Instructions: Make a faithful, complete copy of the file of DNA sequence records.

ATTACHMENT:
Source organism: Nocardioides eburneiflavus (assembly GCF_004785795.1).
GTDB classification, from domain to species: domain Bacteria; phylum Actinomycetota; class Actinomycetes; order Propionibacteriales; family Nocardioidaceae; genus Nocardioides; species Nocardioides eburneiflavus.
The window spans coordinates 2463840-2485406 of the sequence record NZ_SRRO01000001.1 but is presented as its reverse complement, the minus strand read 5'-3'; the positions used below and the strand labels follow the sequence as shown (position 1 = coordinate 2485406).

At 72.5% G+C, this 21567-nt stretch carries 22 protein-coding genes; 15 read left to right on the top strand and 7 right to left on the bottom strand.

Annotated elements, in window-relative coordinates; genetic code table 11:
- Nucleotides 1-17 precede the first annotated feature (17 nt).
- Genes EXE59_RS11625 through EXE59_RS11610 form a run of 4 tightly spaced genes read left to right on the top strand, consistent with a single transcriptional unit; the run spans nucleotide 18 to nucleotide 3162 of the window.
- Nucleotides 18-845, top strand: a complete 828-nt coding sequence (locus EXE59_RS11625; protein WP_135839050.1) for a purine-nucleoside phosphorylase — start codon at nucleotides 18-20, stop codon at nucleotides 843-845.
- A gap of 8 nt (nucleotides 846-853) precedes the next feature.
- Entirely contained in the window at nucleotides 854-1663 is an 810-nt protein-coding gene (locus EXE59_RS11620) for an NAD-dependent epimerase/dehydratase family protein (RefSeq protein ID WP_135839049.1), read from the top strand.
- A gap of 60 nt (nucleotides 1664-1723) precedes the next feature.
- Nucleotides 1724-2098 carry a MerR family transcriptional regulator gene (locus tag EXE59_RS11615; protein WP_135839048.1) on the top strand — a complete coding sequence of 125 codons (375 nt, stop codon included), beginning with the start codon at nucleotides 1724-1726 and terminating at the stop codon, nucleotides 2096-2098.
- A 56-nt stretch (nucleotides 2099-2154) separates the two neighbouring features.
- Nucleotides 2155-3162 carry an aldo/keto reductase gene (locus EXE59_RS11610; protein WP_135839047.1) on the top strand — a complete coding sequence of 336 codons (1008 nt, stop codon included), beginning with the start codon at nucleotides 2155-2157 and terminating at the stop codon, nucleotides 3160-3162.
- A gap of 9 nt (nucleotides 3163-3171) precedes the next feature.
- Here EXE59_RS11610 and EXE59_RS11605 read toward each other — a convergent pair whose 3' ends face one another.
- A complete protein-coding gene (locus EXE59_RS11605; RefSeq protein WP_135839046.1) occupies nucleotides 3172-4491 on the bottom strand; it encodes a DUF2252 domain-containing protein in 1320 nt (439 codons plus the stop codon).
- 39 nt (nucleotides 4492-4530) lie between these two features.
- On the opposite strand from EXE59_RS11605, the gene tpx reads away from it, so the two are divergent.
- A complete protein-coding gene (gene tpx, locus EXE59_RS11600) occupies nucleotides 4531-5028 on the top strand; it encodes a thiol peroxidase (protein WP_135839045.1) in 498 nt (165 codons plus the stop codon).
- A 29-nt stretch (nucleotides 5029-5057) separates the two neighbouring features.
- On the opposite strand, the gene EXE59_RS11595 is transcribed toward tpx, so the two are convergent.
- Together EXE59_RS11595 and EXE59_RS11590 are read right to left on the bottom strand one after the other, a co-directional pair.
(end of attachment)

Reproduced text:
Source organism: Nocardioides eburneiflavus (assembly GCF_004785795.1).
GTDB classification, from domain to species: domain Bacteria; phylum Actinomycetota; class Actinomycetes; order Propionibacteriales; family Nocardioidaceae; genus Nocardioides; species Nocardioides eburneiflavus.
The window spans coordinates 2463840-2485406 of the sequence record NZ_SRRO01000001.1 but is presented as its reverse complement, the minus strand read 5'-3'; the positions used below and the strand labels follow the sequence as shown (position 1 = coordinate 2485406).

At 72.5% G+C, this 21567-nt stretch carries 22 protein-coding genes; 15 read left to right on the top strand and 7 right to left on the bottom strand.

Annotated elements, in window-relative coordinates; genetic code table 11:
- Nucleotides 1-17 precede the first annotated feature (17 nt).
- Genes EXE59_RS11625 through EXE59_RS11610 form a run of 4 tightly spaced genes read left to right on the top strand, consistent with a single transcriptional unit; the run spans nucleotide 18 to nucleotide 3162 of the window.
- Nucleotides 18-845, top strand: a complete 828-nt coding sequence (locus EXE59_RS11625; protein WP_135839050.1) for a purine-nucleoside phosphorylase — start codon at nucleotides 18-20, stop codon at nucleotides 843-845.
- A gap of 8 nt (nucleotides 846-853) precedes the next feature.
- Entirely contained in the window at nucleotides 854-1663 is an 810-nt protein-coding gene (locus EXE59_RS11620) for an NAD-dependent epimerase/dehydratase family protein (RefSeq protein ID WP_135839049.1), read from the top strand.
- A gap of 60 nt (nucleotides 1664-1723) precedes the next feature.
- Nucleotides 1724-2098 carry a MerR family transcriptional regulator gene (locus tag EXE59_RS11615; protein WP_135839048.1) on the top strand — a complete coding sequence of 125 codons (375 nt, stop codon included), beginning with the start codon at nucleotides 1724-1726 and terminating at the stop codon, nucleotides 2096-2098.
- A 56-nt stretch (nucleotides 2099-2154) separates the two neighbouring features.
- Nucleotides 2155-3162 carry an aldo/keto reductase gene (locus EXE59_RS11610; protein WP_135839047.1) on the top strand — a complete coding sequence of 336 codons (1008 nt, stop codon included), beginning with the start codon at nucleotides 2155-2157 and terminating at the stop codon, nucleotides 3160-3162.
- A gap of 9 nt (nucleotides 3163-3171) precedes the next feature.
- Here EXE59_RS11610 and EXE59_RS11605 read toward each other — a convergent pair whose 3' ends face one another.
- A complete protein-coding gene (locus EXE59_RS11605; RefSeq protein WP_135839046.1) occupies nucleotides 3172-4491 on the bottom strand; it encodes a DUF2252 domain-containing protein in 1320 nt (439 codons plus the stop codon).
- 39 nt (nucleotides 4492-4530) lie between these two features.
- On the opposite strand from EXE59_RS11605, the gene tpx reads away from it, so the two are divergent.
- A complete protein-coding gene (gene tpx, locus EXE59_RS11600) occupies nucleotides 4531-5028 on the top strand; it encodes a thiol peroxidase (protein WP_135839045.1) in 498 nt (165 codons plus the stop codon).
- A 29-nt stretch (nucleotides 5029-5057) separates the two neighbouring features.
- On the opposite strand, the gene EXE59_RS11595 is transcribed toward tpx, so the two are convergent.
- Together EXE59_RS11595 and EXE59_RS11590 are read right to left on the bottom strand one after the other, a co-directional pair.